What is the best dehumidifier ?
Before buying and using a dehumidifier please take a moment to watch our video. Dehumidifiers work very well, but if you can eliminate any other unnecessary sources of moisture in your home, even the best dehumidifier will perform better and be more economical to run, this saves money.
I regularly update this page with real world recommendations and feedback that I get from the from landlords, large letting agencies and the users from this website. I personally know the misery that condensation causes so I make every effort to keep my recommendations on the best dehumidifiers bang up to date and factual. I have personally used all of the dehumidifiers I recommend.
Start free first – If you haven’t seen our video yet of the basics of how to stop condensation please have a look, following this advice will also make using a dehumidifier faster and cheaper.
Which dehumidifier should I buy ?
Before you can use a dehumidifier you need to buy one, and before we consider size, capacity and running costs, let me tell you about the two main types you should consider for home use.
Choosing the best dehumidifier…
- A Mechanical condensing dehumidifier – A very common and popular dehumidifier. It typically has a cold and hot coil, a fan is used to circulate air around a very cold surface created by the cold coil. Once the moisture is frozen to the cold coil it is heated so that the melted water can be collected by a built in tray or bucket for disposal like the popular Meaco low energy dehumidifiers listed below.
- A Desiccant dehumidifier – (Desiccant is a substance that promotes drying pronounced Des-ic-cant) Typically using Zeolite which absorbs water like a silica gel, a fan is used to drive the moist air through a wheel of rotating Zeolite which is then evaporated, condensed and collected for disposal. This is now a technology that is very popular in the UK, thanks to the ability to function effectively at colder room temperatures, especially useful at night.
Compressor V Desiccant dehumidifier
In real world usage (and I’ve seen and tested quite a few now) there is very little to choose between a good modern desiccant, and the latest high efficiency range of compressor based rivals. I used to recommend desiccants, but the latest breed of economical compressors have narrowed the gap significantly.
Compressor versus Desiccant – Two years in the making, this chart compares modern mid size dehumidifiers against each other. To make this chart I compared manufacturers test data, and factored in my own results when testing units in my home. I found that the point at which manufacturers say performance is comparable was around 21°c, but in my home it was often around 17°c.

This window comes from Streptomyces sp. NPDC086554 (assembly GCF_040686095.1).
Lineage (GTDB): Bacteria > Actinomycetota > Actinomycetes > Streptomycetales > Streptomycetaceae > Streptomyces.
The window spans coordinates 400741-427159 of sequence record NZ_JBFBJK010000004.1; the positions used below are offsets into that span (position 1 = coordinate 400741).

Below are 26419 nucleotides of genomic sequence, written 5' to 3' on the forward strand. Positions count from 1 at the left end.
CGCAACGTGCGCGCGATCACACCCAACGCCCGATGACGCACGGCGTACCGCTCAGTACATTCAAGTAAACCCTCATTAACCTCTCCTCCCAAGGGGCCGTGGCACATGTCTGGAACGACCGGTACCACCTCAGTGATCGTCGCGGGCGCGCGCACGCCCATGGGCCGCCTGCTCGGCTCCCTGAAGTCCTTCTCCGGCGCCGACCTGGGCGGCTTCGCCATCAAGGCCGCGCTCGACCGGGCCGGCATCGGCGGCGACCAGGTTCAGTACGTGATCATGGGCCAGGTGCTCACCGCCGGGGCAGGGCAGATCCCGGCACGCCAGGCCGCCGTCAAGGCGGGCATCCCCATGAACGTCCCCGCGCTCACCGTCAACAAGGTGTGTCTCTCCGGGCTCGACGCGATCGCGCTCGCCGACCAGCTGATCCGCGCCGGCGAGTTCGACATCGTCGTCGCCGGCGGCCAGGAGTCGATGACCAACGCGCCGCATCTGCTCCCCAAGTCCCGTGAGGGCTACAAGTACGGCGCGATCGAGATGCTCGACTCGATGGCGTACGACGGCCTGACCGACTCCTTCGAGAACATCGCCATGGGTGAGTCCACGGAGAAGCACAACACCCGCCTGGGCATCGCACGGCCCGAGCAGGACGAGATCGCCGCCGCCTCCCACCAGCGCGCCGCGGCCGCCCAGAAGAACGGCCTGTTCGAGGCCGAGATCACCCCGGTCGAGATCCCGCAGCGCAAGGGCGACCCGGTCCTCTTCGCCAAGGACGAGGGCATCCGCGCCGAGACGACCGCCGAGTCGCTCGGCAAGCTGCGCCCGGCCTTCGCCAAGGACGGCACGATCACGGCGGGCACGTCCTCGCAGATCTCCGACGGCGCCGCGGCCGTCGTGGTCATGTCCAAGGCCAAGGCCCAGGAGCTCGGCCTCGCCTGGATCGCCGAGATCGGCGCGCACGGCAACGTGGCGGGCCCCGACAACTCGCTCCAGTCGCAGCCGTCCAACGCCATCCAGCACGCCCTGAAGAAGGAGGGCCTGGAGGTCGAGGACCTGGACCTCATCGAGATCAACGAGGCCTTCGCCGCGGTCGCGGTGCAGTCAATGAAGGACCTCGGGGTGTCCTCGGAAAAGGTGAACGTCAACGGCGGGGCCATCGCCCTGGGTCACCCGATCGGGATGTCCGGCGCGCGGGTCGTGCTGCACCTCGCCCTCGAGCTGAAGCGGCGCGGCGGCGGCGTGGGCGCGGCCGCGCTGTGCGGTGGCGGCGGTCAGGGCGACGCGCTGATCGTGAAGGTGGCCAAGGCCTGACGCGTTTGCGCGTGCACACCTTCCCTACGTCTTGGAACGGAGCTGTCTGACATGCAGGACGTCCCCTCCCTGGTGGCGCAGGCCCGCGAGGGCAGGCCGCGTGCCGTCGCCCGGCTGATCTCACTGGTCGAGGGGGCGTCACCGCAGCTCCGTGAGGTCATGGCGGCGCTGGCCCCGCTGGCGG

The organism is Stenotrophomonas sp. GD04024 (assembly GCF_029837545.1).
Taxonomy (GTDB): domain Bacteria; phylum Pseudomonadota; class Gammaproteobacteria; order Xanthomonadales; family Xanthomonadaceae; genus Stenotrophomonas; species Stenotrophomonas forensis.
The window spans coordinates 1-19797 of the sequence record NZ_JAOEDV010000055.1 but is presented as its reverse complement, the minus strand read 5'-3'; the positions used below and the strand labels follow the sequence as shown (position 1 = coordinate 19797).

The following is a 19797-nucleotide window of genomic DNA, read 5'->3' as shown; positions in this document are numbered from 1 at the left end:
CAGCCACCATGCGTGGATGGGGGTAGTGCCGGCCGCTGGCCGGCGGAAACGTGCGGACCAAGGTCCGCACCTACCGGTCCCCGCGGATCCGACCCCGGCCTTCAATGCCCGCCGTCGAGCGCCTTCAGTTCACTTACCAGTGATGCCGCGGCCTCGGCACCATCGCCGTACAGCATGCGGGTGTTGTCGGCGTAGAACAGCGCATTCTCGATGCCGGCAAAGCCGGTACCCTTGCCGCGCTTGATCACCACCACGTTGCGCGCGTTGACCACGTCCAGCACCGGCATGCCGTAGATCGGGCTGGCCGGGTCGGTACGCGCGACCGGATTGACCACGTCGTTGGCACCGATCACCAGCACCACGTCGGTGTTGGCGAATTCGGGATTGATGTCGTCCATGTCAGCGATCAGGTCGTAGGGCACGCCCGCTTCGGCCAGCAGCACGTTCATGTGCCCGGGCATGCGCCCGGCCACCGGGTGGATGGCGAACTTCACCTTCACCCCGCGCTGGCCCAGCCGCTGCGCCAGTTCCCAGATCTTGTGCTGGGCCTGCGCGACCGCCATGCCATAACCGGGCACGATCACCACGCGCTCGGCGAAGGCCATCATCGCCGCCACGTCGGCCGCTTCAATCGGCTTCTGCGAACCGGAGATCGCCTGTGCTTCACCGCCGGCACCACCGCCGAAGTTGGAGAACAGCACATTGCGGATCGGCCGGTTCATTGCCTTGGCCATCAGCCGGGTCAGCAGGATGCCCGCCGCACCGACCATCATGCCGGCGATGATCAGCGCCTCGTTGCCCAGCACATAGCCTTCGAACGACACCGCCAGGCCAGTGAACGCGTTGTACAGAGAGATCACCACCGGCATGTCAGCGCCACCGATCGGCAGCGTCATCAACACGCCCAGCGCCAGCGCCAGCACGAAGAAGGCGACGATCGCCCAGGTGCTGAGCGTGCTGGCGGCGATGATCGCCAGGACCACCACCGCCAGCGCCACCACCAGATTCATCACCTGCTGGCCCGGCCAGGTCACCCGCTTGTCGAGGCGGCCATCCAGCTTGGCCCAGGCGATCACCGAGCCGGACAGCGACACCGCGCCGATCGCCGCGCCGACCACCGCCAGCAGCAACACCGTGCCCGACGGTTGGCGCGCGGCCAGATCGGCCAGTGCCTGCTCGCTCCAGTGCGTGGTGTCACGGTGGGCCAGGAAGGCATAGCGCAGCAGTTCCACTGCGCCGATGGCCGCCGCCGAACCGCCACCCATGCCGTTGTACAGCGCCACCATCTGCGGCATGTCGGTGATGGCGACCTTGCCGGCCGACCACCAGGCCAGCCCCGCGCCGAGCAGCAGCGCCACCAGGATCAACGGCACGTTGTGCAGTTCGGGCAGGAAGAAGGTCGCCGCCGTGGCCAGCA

Which dehumidifier is the best
Although both types of dehumidifier will work, a Desiccant dehumidifier will probably be the most effective in cooler houses or rooms as it’s more efficient at lower temperatures. Working effectively from only one degree centigrade (32F) upwards, it will extract more moisture than its counterpart. For example a 7 litre (14 Pint) rated Desiccant will extract more water than a 30 litre a day rated compressor based dehumidifier. If however your house is warm say above 16º C (59F) the new range of dehumidifiers like the Meaco low power consumption series listed below can also be an excellent choice.
List updated Autumn 2017
- Ideal for 3 bed semi detached houses and terraced properties, the desiccant Ecoair DD128 is a more modern version of the classic workhorse the DD122FW MK 5 . The list of features on these whisper quiet models is superb, I’ve had fantastic reliable feedback on both of these models. With only a few pounds between the two, I’d go for the DD128. Here is the DD128 user manual and the DD122MK5 user manual in PDF format if you want to take a peek.
- A slightly cheaper choice in the excellent Ecoair range is the DD12FW Simple and as the name suggests it’s very simple to use, but also very quiet and effective like the above.
- For very low power consumption a modern compressor based Meaco Low Energy dehumidifier is fantastic choice as long as you heat your home above 15ºC. This super efficient compressor based dehumidifier comes in a 12L 165 watt version, and the larger 20L 255 watt model. Suitable for 3 – 5 bedroom houses respectively. User manual here.
- Bursting onto the scene last year was the Inventor range of dehumidifiers. In a nutshell what you get is a cheaper brand than the Meaco low energy series above, and not quite so good performance in economy or silence (in my opinion). I have listed it because they have been very popular amongst landlords and tenants in 2016, think low cost for performance. Some people swear by them, but on the occasion I have heard of them going wrong they have no service facility in the UK. I would say read the reviews and make an informed choice.
Actually this isn’t so much a specific dehumidifier as a method of buying. I have literally lost count now of the number of people that wander into a DIY chain or large over the counter tool company and panic buy what they offer. Don’t. Often the dehumidifiers are overpriced, poor quality, or too small. Many is the time that a customer or tenant with damp problems, will say to me after I point out their roof leak is actually condensation, “well I have a dehumidifier”. Then wheel out some god awful cheap waste of space on wheels that simply won’t do the job.